As you can see in the red box in the image below, for this blog where we are teaching you how to blog the SMM way. We have selected Resources, which is our serialized bucket of how to’s and instruction sets for professors and students. Next, we created the first tag the same as the category, which was resources. Then we used the tag for “how to” and “blog” for ways that professor or students can search our other “how to” resources or “blog” resources.
Step 4: Optimizing your Search Engine Results
Lastly, we recommend installing and activating the plugin “Yoast SEO” for optimizing your search engine results. We will cover this more in Chapter 11, so we recommend coming back to this blog then. But once you start using Yoast SEO, you will need to start using your most important keyword in the “Focus Keyphrase” section of Yoast. This tells search engines like Google, Bing, and Yahoo the most important thing about your blog. With the free version of Yoast, you only get one keyword, so make it good. However, Yoast will help you in maximizing that keyword by giving you pointers on how many times to use it and where in your article. If you article is not maximizing these opportunities, then Yoast will tell you what you need to add to make the keyword most effective.
Additionally, Yoast will help you the “Readability” of your blog. It use the Flesch Reading Test to score you on readability and will provide you grammatical and sentence structure help within its analysis. This will help you consistently write better content and maximize your use of the English language by instructing you about active vs. passive voice, subheading distribution, sentence length, etc. For those of you who are not great writers, it will drastically improve your content, if you use the analysis provided.
Lastly, Yoast will instruct you on writing a metadescription snippet for your blog. This metadiscription is what you see in the Google search window when you search. For example, the text in the red box below is the metadescription when you search “The Social Media Magnet.” Yoast will allow you to design this metadescription for each page and post on your website.
Step 5: End the blog with a Call-to-Action
In every blog that you compose, you should lead the readers to some call to action. You will notice that each of our blogs to our target market (professors), we will always have a series of links for them to go somewhere and do something on our site (see example here). We NEVER want to have a reader read a blog and then ask himself or herself, “Now what?” Always be sure to lead them to the next page, then the next page, and then the next page. Don’t ever let a reader stop moving from page to page. Remember, pageviews is a measure that you are graded on within the practicum. We want those readers to keep moving from one page to the next. This process is created by having a call-to-action at the bottom of every page or blog post, even if it’s as simple as moving them to the previous blog in the series.
Step 6: Double check all of your settings and then Publish or Schedule your post.
Lastly, you need to go back and double check all of your settings. Most importantly, make sure that your title and URL extension (after the root domain and customized permalink format) are exactly the same. Next, be sure to check that you selected your featured image, category and tags, and if applicable, have set your SEO metadescription snippet, keyword, and you have green smiley faces for your keyword and readability analysis, which means you have optimized both. Once these checks have been completed, it is now time to either PUBLISH or SCHEDULE your post. If you are creating content in advance, then you can schedule your post to be launched at any time of the day. As with the editorial calendar that you created recently, we highly recommend that you not only PLAN out your content 30 days in advance, but that it is CREATED and SCHEDULED thirty days in advance. The first 30-days of your content calendar in the real world is always “locked in” as we say, this means that anyone in the marketing group could go online and see the post already created and scheduled within the content management system.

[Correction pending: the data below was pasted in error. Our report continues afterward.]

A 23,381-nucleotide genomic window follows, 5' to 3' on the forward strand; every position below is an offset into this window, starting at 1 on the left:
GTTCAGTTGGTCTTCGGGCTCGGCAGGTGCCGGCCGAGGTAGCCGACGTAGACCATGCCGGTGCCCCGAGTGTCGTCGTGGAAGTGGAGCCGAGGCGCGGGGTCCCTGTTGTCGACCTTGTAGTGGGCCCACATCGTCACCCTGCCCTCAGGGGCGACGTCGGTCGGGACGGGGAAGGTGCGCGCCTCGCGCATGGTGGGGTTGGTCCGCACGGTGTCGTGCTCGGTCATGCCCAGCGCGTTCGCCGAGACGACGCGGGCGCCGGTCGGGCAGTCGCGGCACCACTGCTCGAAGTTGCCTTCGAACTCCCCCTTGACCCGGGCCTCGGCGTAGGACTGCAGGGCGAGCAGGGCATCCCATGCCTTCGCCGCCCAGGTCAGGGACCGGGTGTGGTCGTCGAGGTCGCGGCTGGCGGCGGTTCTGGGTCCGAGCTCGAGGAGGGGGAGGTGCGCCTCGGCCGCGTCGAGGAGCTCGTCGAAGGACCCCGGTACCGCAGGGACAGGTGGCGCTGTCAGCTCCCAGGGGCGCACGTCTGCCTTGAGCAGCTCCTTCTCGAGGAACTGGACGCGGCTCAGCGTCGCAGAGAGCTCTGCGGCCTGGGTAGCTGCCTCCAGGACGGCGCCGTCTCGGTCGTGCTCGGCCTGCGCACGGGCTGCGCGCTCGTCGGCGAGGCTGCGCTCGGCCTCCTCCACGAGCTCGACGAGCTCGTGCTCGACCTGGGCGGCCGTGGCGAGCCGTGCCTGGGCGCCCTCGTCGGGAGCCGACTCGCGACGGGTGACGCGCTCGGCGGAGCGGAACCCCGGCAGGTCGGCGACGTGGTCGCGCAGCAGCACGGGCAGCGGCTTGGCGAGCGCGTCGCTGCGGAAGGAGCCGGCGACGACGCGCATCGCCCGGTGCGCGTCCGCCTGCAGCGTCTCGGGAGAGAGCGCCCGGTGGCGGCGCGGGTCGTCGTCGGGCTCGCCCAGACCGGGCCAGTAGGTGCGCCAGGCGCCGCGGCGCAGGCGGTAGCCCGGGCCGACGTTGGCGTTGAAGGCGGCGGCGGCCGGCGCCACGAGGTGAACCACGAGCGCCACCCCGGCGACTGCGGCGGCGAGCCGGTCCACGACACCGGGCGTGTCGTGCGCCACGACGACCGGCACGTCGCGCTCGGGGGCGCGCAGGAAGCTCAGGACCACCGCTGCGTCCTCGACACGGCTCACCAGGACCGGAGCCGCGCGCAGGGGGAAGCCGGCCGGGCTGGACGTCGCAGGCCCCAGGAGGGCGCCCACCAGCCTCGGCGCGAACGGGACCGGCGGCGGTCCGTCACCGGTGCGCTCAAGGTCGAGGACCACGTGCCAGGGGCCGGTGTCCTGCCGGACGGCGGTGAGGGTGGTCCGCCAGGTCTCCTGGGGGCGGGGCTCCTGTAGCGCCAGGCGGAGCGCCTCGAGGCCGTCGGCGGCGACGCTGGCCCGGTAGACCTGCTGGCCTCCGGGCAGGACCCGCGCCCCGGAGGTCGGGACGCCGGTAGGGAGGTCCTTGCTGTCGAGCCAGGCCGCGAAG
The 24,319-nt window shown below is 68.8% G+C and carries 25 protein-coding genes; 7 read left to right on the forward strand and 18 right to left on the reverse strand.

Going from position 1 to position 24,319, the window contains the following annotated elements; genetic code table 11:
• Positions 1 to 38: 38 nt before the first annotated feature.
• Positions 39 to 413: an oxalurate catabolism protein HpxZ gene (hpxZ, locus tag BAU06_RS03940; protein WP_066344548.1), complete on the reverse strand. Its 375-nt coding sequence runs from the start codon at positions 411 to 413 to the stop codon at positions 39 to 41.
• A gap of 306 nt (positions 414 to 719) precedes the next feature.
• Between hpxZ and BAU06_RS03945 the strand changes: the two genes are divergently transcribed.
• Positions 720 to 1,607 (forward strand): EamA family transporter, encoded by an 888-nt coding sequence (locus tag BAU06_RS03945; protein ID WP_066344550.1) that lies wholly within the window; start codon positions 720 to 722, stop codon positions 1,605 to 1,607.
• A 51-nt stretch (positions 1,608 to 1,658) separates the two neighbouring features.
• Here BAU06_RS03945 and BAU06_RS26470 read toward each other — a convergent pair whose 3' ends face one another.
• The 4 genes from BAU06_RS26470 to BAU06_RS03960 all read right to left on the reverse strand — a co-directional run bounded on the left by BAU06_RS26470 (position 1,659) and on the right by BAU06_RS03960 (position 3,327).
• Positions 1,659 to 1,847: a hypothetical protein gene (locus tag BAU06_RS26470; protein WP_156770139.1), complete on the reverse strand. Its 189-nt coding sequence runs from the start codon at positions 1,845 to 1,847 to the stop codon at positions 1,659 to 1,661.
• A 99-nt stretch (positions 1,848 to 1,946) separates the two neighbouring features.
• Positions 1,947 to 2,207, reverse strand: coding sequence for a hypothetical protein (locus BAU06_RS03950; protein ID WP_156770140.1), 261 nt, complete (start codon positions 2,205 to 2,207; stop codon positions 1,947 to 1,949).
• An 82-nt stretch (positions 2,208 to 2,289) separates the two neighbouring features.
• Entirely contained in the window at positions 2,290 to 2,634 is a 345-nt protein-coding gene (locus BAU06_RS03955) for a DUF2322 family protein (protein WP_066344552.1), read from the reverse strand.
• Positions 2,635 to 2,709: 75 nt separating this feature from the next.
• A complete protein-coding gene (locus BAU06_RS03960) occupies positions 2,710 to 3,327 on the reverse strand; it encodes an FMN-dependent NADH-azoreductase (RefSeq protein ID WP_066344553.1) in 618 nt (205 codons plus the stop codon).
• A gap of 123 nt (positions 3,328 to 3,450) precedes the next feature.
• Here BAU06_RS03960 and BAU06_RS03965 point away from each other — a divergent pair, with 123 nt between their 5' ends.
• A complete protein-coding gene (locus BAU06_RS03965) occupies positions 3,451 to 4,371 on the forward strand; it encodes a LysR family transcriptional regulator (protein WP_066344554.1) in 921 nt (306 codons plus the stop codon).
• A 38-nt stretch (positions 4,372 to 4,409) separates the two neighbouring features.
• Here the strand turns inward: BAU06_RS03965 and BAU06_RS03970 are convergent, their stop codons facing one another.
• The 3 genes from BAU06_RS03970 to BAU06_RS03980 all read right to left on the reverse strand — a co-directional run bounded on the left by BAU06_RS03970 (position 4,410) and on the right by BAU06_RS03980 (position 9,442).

Step 7: Start posting your new blog to your social media channels (and email if applicable)
Don’t forget that you now need to go market your new blog in your social channels. Now that you have created your fantastic and informative blog, it’s time to go tell the world. If you don’t tell anyone, no one will come! Go copy your blog’s permalink and start posting it to your social media channels along with a 1-2 sentence hook to drive readers back to your website.
Now we will practice what we preach in Step 5:
If you are a college professor or student just becoming familiar with The Social Media Magnet, please watch our 28-Minute Webinar explaining how we teach college students to create and run inbound social media campaigns. If you are interested in considering The Social Media Magnet for your university, we have a Professor Preview function that will allow you to see and work with some of the content that students like your students will use. If you are already in preview, which many of you are, and you are ready to commit to using our curriculum in your next semester’s class, then fill out our Commitment Form to get on-boarded and prepped for your next class. Or if you just have some general questions, feel free to Contact Us. We would love to assist you however possible.